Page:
„This change is not just to recognize the long history of printing in East Asia,” said Botsman, professor of history at Yale College of Arts and Sciences. “It also shows a willingness to think broadly about the achievements and contributions of people in different places and times throughout human history.
„In the 1930s, Professor Asakawa may not have used the language of diversity and inclusion," Botsman added. "But as a pioneering scholar of comparative history, I think that's exactly what he expected when he first brought the Hyakumantō drani to Yale. It's wonderful that it's now so easily accessible for all visitors to the Beinecke.”
A Broader History of Printing
Gutenberg printed about 180 copies of the Bible, first available around 1455. He made both paper and parchment copies in hopes of profiting from the luxury goods market. The Yale copy printed on paper is one of only 21 known complete copies. A further 28 partial copies survive. (The four surviving parchment copies are in the Library of Congress, the British Museum in London, and the Bibliothèque Nationale in Paris.) It is a 42-line Bible, meaning most pages have two columns of 42 lines each.
Bibles were often donated to monasteries by wealthy lay people. The Yale specimen belonged to the library of the Benedictine monastery in Melk, Austria, for many years. During the economic crisis after World War II, the monks sold their copy to finance the abbey's restoration. Philanthropist Mary Stillman Harkness later purchased the Bible and gave it to Yale in memory of her mother-in-law, Anna M. Harkness, who donated the money to build the Harkness Memorial Quadrangle.
Even in Europe, Gutenberg's Bible was not the first book to be printed with movable type. In fact, it's not the first book Gutenberg has printed on his press. This distinction belongsSimply, a small Latin grammar book for schoolchildren, named after its author Aelius Donatus, a mid-fourth-century teacher of rhetoric and grammar. Only parts of the earlier, less impressive book survive. A fragment made with the same typeface used to print Gutenberg's Bible is in the Princeton University Library.
The use of movable type predates Gutenberg by centuries. Chinese printers began using movable porcelain type as early as the 1040s.ºIn the 20th century, East Asian printers began using movable metal type to produce money and eventually books, Clemens noted. The oldest surviving book printed with movable metal type is the Korean Buddhist Text.Jikji, which was made in 1377. The only surviving copy is in the Bibliothèque Nationale.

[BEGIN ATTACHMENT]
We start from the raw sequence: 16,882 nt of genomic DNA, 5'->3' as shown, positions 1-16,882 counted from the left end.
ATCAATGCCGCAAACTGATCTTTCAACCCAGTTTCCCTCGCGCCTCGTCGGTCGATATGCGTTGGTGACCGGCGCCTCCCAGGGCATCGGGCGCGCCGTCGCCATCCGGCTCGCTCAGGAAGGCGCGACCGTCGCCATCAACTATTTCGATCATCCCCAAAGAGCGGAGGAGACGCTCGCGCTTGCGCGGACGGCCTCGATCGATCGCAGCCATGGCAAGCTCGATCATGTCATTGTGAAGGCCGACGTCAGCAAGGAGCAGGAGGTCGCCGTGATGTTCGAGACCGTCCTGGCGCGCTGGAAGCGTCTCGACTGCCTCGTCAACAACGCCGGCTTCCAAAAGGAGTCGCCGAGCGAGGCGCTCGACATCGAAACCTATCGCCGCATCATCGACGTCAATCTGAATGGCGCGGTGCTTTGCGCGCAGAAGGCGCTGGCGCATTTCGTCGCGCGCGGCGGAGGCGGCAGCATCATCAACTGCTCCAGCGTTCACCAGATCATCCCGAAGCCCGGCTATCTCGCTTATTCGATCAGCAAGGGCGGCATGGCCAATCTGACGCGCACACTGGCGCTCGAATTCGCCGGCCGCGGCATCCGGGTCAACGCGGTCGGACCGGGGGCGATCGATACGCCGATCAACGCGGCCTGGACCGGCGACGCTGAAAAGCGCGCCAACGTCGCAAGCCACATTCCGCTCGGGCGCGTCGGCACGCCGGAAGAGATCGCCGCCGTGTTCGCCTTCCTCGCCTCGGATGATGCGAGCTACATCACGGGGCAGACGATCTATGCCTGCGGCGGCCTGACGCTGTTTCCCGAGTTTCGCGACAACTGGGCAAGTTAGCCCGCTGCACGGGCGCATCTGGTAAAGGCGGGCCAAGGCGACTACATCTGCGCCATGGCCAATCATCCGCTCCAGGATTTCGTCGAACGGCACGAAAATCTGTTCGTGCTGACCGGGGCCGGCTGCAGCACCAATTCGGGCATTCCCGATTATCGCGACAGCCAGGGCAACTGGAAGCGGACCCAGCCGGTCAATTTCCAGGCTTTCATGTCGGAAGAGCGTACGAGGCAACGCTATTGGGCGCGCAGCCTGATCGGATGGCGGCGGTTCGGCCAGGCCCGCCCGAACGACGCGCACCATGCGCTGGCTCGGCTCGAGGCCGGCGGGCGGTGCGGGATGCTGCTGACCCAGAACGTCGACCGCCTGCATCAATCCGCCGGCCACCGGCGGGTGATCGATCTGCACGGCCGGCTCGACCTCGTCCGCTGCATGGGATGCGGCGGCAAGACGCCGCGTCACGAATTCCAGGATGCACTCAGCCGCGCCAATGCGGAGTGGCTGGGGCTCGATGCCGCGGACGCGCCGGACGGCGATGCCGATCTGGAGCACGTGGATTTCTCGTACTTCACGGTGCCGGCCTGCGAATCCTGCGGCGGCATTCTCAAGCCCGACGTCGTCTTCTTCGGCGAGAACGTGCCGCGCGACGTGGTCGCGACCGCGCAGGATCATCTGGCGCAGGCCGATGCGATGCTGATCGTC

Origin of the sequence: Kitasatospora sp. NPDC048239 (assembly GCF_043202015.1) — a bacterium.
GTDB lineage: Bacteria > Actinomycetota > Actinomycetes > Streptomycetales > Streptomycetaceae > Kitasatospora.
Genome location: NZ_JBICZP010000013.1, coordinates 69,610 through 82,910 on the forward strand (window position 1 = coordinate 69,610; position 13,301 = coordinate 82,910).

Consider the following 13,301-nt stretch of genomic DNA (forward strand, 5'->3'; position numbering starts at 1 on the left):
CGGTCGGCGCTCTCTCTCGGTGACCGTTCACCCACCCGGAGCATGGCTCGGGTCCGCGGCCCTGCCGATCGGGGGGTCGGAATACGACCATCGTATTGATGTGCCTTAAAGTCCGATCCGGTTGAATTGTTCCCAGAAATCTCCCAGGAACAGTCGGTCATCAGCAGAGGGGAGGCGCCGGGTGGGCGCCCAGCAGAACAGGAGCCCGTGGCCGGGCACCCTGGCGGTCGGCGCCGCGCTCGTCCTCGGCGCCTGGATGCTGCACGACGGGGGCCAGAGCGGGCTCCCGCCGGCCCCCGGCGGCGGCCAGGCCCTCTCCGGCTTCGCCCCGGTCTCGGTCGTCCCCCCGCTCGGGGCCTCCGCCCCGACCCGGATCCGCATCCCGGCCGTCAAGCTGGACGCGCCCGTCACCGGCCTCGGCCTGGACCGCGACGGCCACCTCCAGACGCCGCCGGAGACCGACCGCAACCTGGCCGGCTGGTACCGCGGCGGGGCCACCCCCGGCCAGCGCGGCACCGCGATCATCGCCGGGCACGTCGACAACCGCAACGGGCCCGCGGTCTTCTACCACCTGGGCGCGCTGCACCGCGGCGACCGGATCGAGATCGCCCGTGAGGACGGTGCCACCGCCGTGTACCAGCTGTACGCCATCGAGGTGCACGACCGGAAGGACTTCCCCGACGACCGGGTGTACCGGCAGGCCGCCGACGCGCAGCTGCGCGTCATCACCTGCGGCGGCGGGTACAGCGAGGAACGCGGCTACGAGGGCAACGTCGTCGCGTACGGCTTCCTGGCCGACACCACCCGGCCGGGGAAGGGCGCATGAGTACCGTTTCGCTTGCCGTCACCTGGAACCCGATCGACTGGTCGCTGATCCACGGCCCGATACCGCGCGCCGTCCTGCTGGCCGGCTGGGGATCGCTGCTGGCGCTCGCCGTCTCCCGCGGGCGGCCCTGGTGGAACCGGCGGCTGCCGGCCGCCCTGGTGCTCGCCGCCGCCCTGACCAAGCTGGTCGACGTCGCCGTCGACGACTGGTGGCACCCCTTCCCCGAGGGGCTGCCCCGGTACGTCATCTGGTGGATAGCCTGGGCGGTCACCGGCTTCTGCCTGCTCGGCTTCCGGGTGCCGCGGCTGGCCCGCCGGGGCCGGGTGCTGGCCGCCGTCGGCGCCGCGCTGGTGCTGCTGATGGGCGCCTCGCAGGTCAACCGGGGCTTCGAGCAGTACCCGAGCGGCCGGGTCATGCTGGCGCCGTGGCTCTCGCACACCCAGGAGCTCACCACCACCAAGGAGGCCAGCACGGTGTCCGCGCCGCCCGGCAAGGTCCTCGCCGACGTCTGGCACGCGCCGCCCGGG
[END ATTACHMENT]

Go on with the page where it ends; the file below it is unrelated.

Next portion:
The new exhibition at Beinecke isn't the first time visitors have been able to view Gutenberg's Bible alongside an example of the Hyakumantō drani. Both were part of an exhibition on the printing press from the 50th collection of the Beinecke Library in 2013.ºbirthday party The two texts were among the most famous when Beinecke's iconic building opened.
On this occasion on October 11, 1963., a press release from the Yale University News DepartmentPublished highlights of the collection: "Here in the Beinecke Library are Gutenberg's Bible, c. 1455, the first book printed with movable type, and the Book of Psalms from the Bay of 1640, the first printed book in the American colonies. The Japanese prayer scrolls of the 8th century are much older than bothºCentury, it is considered the oldest example of writing in the world.
The new exhibit continues to honor Gutenberg's work, Clemens said, while inspiring a broader and more dynamic understanding of the history of the printing press.
„No one disputes the huge role Gutenberg played in shaping the modern world, but he didn't create full cloth printing," he said. "His genius invented a new, more efficient method of printing, but the concept has been around for a long time. We hope that the combination of the Gutenberg Bible with an important artifact from another culture and the representation of another major religious tradition will inspire people to learn more about both objects and the fascinating history they represent."
The Bergecke Library Exhibition Hall is free and open to the public seven days a week. The collections are accessible to anyone who logs in to research in the reading room during the week, and the Yale Library's digital collections are accessible to anyone online.